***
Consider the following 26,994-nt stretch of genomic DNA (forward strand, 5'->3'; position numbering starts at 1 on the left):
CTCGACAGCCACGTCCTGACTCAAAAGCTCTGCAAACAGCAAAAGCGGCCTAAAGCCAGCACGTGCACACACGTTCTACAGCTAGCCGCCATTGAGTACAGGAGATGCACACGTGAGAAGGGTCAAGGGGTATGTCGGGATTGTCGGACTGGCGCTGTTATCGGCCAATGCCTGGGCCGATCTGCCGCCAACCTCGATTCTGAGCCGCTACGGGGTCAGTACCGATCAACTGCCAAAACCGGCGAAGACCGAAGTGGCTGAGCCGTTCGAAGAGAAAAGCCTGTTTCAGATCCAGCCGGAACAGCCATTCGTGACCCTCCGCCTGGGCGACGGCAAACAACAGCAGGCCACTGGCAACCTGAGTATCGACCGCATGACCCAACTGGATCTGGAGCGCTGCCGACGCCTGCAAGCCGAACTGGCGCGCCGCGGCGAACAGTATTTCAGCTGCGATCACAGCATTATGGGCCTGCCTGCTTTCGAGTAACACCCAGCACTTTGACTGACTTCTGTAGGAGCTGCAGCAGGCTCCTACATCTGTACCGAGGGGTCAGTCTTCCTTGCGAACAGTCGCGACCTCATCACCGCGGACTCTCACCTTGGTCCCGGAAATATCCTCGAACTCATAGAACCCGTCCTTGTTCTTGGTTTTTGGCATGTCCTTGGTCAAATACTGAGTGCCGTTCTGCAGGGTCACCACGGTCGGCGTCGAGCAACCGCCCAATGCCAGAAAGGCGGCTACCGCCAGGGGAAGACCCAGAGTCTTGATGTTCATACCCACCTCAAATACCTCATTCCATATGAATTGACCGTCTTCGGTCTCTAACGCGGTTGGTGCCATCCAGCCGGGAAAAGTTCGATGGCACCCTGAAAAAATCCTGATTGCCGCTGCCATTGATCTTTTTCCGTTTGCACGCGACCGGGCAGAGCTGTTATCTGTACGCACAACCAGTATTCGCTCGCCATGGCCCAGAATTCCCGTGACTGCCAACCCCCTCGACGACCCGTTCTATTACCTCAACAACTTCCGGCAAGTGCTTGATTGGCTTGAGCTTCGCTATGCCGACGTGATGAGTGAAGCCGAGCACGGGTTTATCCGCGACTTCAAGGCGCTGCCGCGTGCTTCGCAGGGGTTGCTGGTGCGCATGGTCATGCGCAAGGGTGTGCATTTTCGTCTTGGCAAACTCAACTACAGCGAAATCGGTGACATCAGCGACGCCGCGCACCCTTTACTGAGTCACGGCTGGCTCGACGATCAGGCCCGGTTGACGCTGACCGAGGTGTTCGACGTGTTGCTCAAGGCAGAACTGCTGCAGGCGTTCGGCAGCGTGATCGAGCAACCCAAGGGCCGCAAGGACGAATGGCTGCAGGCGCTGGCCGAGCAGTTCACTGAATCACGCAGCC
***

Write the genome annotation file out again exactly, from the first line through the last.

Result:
Consider the following 26,994-nt stretch of genomic DNA (forward strand, 5'->3'; position numbering starts at 1 on the left):
CTCGACAGCCACGTCCTGACTCAAAAGCTCTGCAAACAGCAAAAGCGGCCTAAAGCCAGCACGTGCACACACGTTCTACAGCTAGCCGCCATTGAGTACAGGAGATGCACACGTGAGAAGGGTCAAGGGGTATGTCGGGATTGTCGGACTGGCGCTGTTATCGGCCAATGCCTGGGCCGATCTGCCGCCAACCTCGATTCTGAGCCGCTACGGGGTCAGTACCGATCAACTGCCAAAACCGGCGAAGACCGAAGTGGCTGAGCCGTTCGAAGAGAAAAGCCTGTTTCAGATCCAGCCGGAACAGCCATTCGTGACCCTCCGCCTGGGCGACGGCAAACAACAGCAGGCCACTGGCAACCTGAGTATCGACCGCATGACCCAACTGGATCTGGAGCGCTGCCGACGCCTGCAAGCCGAACTGGCGCGCCGCGGCGAACAGTATTTCAGCTGCGATCACAGCATTATGGGCCTGCCTGCTTTCGAGTAACACCCAGCACTTTGACTGACTTCTGTAGGAGCTGCAGCAGGCTCCTACATCTGTACCGAGGGGTCAGTCTTCCTTGCGAACAGTCGCGACCTCATCACCGCGGACTCTCACCTTGGTCCCGGAAATATCCTCGAACTCATAGAACCCGTCCTTGTTCTTGGTTTTTGGCATGTCCTTGGTCAAATACTGAGTGCCGTTCTGCAGGGTCACCACGGTCGGCGTCGAGCAACCGCCCAATGCCAGAAAGGCGGCTACCGCCAGGGGAAGACCCAGAGTCTTGATGTTCATACCCACCTCAAATACCTCATTCCATATGAATTGACCGTCTTCGGTCTCTAACGCGGTTGGTGCCATCCAGCCGGGAAAAGTTCGATGGCACCCTGAAAAAATCCTGATTGCCGCTGCCATTGATCTTTTTCCGTTTGCACGCGACCGGGCAGAGCTGTTATCTGTACGCACAACCAGTATTCGCTCGCCATGGCCCAGAATTCCCGTGACTGCCAACCCCCTCGACGACCCGTTCTATTACCTCAACAACTTCCGGCAAGTGCTTGATTGGCTTGAGCTTCGCTATGCCGACGTGATGAGTGAAGCCGAGCACGGGTTTATCCGCGACTTCAAGGCGCTGCCGCGTGCTTCGCAGGGGTTGCTGGTGCGCATGGTCATGCGCAAGGGTGTGCATTTTCGTCTTGGCAAACTCAACTACAGCGAAATCGGTGACATCAGCGACGCCGCGCACCCTTTACTGAGTCACGGCTGGCTCGACGATCAGGCCCGGTTGACGCTGACCGAGGTGTTCGACGTGTTGCTCAAGGCAGAACTGCTGCAGGCGTTCGGCAGCGTGATCGAGCAACCCAAGGGCCGCAAGGACGAATGGCTGCAGGCGCTGGCCGAGCAGTTCACTGAATCACGCAGCC